Monday, June 14, 2010

Marital Interaction

Sociologists who define the family in terms of interaction have attempted to predict marital success from the premarital characteristics of the husband and wife. In their research they have generally defined success as "happiness" or "adjustment." They have rarely applied the concept of integration explicitly. However, criteria such as personal adjustment or happiness are undoubtedly highly associated with integration. For example, in the Burgess and Cottrell index of marital adjustment, the score is determined to a great extent by the ability of the couple to agree on a number of potential issues in family life.

The studies predicting marital success implicitly assume stability in marital relations throughout the marriage. However (as Pineo's investigation indicates), because couples generally marry at a time when their relationship is most integrated, it is possible that this integration declines over the years. Indeed, the concept of permanent availability suggests that (a) interests change during the marriage, (b) involvement in the particular mate-lover relationship is erratic, and (c) marital integration tends to decrease over time. Presumably, in a society in which marriage is established on the basis of mate-lover roles and common concerns, the lower the integration, the greater the tendency for the couple to emphasize views consistent with permanent availability.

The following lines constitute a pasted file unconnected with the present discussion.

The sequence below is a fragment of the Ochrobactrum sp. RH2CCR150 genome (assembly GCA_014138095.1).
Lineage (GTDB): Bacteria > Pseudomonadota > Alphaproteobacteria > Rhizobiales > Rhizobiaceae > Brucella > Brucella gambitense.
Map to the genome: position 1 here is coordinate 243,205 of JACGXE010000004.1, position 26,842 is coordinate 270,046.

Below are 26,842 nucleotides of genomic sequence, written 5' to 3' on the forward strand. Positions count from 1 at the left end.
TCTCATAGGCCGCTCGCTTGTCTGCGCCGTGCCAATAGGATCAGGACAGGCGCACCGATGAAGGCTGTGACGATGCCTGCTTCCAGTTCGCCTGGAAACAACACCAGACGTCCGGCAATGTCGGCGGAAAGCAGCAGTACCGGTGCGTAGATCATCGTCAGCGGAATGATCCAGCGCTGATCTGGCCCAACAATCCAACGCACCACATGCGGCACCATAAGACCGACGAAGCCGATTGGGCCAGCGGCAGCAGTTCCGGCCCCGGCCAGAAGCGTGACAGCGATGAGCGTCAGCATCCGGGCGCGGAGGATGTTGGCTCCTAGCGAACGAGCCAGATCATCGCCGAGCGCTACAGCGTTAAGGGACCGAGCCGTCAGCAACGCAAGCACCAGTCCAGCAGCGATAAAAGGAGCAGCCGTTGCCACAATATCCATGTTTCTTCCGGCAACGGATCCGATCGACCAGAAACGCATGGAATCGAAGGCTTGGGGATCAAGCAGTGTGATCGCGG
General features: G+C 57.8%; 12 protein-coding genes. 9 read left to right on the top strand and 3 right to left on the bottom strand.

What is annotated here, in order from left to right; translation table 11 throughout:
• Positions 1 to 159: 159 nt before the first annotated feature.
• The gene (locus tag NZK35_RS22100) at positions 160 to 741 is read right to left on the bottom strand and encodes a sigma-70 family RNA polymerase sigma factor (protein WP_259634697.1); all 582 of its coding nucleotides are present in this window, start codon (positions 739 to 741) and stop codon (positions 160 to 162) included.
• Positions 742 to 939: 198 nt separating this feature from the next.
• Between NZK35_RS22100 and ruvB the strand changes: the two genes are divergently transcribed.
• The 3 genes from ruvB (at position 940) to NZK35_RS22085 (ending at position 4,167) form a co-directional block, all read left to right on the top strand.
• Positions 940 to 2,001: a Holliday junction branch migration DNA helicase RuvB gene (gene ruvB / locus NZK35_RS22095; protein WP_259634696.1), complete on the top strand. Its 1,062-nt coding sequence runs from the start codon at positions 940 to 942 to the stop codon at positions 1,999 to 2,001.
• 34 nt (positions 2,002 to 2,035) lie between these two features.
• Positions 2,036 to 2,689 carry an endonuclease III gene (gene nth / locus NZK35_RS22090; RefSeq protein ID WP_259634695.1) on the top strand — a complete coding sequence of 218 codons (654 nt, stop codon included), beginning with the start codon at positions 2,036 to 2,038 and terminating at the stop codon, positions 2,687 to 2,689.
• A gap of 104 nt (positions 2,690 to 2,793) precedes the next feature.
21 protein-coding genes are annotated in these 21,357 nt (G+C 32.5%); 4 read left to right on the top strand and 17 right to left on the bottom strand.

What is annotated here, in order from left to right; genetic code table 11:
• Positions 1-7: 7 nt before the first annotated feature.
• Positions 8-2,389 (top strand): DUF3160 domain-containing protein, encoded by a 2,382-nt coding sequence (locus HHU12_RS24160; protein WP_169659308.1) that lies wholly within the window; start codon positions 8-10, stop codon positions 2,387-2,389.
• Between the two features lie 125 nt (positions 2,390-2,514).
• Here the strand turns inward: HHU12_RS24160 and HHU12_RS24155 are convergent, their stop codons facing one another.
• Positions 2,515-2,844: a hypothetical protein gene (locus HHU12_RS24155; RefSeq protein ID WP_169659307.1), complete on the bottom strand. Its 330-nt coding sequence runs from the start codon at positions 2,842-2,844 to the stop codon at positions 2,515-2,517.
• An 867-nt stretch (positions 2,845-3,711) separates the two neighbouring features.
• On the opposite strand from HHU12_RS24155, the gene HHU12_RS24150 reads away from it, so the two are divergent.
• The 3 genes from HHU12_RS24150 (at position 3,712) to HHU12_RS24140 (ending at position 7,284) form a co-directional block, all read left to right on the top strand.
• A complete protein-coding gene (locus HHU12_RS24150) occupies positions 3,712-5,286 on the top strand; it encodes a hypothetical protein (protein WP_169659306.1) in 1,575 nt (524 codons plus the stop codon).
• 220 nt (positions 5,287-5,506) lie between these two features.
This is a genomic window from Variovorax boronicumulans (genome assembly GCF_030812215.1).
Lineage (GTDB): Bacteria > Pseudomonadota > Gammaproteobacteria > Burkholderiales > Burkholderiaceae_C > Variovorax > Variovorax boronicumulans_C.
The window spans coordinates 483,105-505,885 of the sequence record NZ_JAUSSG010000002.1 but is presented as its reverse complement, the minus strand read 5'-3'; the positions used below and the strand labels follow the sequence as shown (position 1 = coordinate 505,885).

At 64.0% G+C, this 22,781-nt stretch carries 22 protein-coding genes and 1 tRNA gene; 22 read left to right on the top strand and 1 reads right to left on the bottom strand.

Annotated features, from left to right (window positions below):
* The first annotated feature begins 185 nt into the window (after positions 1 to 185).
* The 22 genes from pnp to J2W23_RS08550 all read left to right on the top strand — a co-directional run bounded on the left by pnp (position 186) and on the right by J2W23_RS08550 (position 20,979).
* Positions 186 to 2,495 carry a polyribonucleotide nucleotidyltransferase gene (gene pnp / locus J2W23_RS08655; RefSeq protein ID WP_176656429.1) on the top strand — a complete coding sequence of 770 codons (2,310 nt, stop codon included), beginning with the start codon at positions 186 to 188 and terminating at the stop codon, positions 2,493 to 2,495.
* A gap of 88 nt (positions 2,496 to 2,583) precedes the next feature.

The assertion is frequently made that married couples develop new interests over time and in this way compensate for the loss of romantic attachment. Some of the findings in marital prediction studies support this contention. For example, Burgess and Wallin found that a favorable attitude toward children and a desire to have several children are effective predictors of high marital adjustment. Sharing outside interests after marriage is also related to high marital adjustment. The suggestion is made that certain strategies of family organization can maintain high integration. These strategies involve specific values in family life: the welfare of the children, the home, or the parents' relationship to the community.

As the selections in the chapter on solidarity in the nuclear family will indicate, however, there are many interests and commitments that compete with those in the nuclear family. The husband and wife continually encounter conflicting demands and temptations. With the passage of time, unless common interests in children, leisure-time activities, or a home are developed, husband-wife commitments may decline.

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